There is No Cory Gardner Without Donald Trump

Right behind you, Mr. President!

Readers of Colorado Pols are well aware of the Faustian bargain that Sen. Cory Gardner (R-Yuma) made when he fell in line firmly behind President Trump shortly after the 2016 election and tied his fortunes to the Big Orange Guy ahead of the 2018 election cycle. Any last hope that Gardner had for creating a sliver of daylight between himself and Trump evaporated in February, when the President told a cheering crowd in Colorado Springs that “he’s been with us 100%. There was no waver.”

As the 2020 Election grows ever closer, journalists around the country are catching up on Gardner’s dilemma. As Todd Purdum writes for The Atlantic, Gardner is a prime example of how Republicans nationwide have rolled over completely for Trump:

In the future museum of Never Trumpers turned Ever Trumpers, Senator Cory Gardner of Colorado will have pride of place. [Pols emphasis] In 2016, Gardner called Donald Trump a “buffoon,” left the Republican National Convention after one day rather than watching him formally receive the party’s nomination, called for him to drop out of the race after the release of the Access Hollywood tape, and said he would write in Mike Pence’s name on his presidential ballot…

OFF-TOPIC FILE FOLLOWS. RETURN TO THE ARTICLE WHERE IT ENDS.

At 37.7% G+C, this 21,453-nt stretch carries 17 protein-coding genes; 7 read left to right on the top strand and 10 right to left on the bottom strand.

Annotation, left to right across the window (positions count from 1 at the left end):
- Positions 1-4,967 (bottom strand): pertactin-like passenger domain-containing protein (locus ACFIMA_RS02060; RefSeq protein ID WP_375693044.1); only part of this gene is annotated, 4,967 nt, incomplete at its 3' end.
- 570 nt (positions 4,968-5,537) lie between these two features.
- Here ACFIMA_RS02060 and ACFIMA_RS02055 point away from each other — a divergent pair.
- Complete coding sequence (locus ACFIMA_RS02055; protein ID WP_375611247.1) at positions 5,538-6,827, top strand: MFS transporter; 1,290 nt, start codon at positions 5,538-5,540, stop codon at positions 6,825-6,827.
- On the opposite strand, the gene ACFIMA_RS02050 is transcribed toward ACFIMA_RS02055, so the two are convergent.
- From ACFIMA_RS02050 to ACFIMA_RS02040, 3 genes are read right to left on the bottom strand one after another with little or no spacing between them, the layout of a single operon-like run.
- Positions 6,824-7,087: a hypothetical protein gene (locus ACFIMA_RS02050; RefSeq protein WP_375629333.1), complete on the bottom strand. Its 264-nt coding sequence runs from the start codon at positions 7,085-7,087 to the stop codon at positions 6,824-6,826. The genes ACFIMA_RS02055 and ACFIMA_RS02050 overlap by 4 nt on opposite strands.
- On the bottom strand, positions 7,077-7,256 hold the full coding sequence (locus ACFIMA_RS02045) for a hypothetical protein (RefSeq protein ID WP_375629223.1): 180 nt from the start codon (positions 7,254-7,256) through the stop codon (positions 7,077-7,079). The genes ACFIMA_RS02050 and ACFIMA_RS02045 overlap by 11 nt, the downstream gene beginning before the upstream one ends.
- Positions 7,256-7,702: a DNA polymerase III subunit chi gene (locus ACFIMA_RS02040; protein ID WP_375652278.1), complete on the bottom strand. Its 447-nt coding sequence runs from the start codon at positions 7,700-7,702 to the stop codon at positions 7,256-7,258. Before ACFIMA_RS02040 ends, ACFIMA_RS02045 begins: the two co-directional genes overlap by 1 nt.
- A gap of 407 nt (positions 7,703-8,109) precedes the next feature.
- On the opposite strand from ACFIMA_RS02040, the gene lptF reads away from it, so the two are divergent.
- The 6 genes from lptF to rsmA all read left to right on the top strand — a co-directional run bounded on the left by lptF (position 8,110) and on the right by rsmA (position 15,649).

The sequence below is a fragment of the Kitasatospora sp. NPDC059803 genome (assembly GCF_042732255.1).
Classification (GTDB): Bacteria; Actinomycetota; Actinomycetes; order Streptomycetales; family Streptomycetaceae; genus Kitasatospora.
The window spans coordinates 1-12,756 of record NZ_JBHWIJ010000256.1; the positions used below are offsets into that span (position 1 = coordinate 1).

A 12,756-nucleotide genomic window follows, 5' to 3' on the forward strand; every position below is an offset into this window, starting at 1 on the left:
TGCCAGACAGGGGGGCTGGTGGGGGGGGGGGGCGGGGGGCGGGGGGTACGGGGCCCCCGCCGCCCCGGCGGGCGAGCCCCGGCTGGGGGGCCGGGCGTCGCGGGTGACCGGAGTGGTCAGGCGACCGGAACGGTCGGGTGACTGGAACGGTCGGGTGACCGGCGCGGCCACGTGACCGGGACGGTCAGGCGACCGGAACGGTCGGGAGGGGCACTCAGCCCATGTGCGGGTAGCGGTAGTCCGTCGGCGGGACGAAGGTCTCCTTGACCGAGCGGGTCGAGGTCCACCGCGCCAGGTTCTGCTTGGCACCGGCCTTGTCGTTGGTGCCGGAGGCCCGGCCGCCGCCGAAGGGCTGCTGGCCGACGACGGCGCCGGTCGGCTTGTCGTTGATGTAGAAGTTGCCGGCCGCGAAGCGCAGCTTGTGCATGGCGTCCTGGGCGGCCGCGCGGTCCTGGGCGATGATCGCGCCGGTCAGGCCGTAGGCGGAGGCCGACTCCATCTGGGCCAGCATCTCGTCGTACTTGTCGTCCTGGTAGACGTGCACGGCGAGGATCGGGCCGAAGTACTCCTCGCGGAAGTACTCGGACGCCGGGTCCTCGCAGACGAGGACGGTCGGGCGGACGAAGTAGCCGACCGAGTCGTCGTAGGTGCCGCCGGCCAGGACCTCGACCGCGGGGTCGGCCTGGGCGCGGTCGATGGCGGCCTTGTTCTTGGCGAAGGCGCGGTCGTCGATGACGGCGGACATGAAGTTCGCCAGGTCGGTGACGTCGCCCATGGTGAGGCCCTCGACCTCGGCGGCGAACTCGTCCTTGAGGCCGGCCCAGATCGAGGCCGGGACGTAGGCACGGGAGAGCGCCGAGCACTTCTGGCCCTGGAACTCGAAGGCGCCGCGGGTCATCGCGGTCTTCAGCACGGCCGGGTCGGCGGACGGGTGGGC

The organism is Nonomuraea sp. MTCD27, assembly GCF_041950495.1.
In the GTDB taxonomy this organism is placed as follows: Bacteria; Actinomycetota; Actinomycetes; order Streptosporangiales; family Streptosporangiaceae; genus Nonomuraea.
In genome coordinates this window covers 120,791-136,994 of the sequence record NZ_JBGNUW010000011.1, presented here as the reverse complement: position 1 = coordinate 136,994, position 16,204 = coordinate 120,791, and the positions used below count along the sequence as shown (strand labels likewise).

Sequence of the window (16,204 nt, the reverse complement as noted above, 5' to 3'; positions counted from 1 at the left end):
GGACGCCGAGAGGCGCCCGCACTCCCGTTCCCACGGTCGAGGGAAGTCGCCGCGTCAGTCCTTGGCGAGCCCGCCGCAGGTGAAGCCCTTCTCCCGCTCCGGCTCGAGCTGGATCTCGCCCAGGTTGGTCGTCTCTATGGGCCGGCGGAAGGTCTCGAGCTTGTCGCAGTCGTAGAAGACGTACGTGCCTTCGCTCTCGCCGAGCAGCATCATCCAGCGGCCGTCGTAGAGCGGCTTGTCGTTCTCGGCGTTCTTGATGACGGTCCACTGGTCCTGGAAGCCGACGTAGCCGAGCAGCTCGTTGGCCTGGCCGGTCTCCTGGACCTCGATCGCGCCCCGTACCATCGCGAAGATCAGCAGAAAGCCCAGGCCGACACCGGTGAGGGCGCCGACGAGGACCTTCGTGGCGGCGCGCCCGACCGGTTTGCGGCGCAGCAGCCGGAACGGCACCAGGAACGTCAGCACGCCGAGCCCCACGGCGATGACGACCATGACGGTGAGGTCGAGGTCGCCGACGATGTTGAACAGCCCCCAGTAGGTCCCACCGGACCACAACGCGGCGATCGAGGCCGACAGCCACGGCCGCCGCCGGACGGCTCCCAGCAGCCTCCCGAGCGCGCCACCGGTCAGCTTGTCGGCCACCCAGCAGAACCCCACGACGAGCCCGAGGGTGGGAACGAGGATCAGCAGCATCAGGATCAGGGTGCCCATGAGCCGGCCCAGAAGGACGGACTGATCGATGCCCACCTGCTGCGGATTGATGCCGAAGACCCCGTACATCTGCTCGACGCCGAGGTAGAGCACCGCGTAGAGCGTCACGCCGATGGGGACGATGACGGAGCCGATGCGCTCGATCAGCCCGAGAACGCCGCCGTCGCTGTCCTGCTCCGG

…“The party is now more a cult than a party,” says Norman Ornstein, a veteran congressional scholar at the American Enterprise institute and an Atlantic contributor. “The imperative not to be shunned or excommunicated is overwhelming—and it’s not just fear of Trump or Fox News. All their friends would treat them like apostates too.” GOP incumbents face a pragmatic choice, Ornstein told me: lose their base or risk losing swing voters. “They have all decided to double down on the base, and in Colorado that is an especially problematic choice, given the sizable number of suburban, college-educated voters repelled by Trump.”

Via The Atlantic (5/25/20)

As we wrote in this space last June, Gardner is positively terrified of crossing Trump even though it will likely cost him his seat in the U.S. Senate. In early 2019, Gardner became one of the first Senate Republicans to publicly endorse Trump’s re-election campaign — a remarkable turn of events considering that Gardner claims he didn’t even vote for the Republican Presidential nominee in 2016. In recent years, Gardner’s strategy related to Trump has been to go to ridiculous lengths to just not talk about it.

Bottoms up!

Democratic political adviser Craig Hughes, who managed Sen. Michael Bennet’s (D-Denver) campaign in 2010, is as mystified as everyone else at Gardner’s spinal deficiencies:

“It’s baffling,” Hughes told me. “I don’t know how he wins at this point. He’s the only Republican elected statewide now as it is. It has huge implications. Colorado is a state that for decades has rewarded bipartisan and independent leadership, whether that’s the pragmatic streak of a Michael Bennet or the independent streak of a Gary Hart. I’m convinced that a politician as talented as Gardner could have dared a different path here. There was a way to navigate and be seen as loyal without completely abasing yourself to Donald Trump and everything he does.” [Pols emphasis]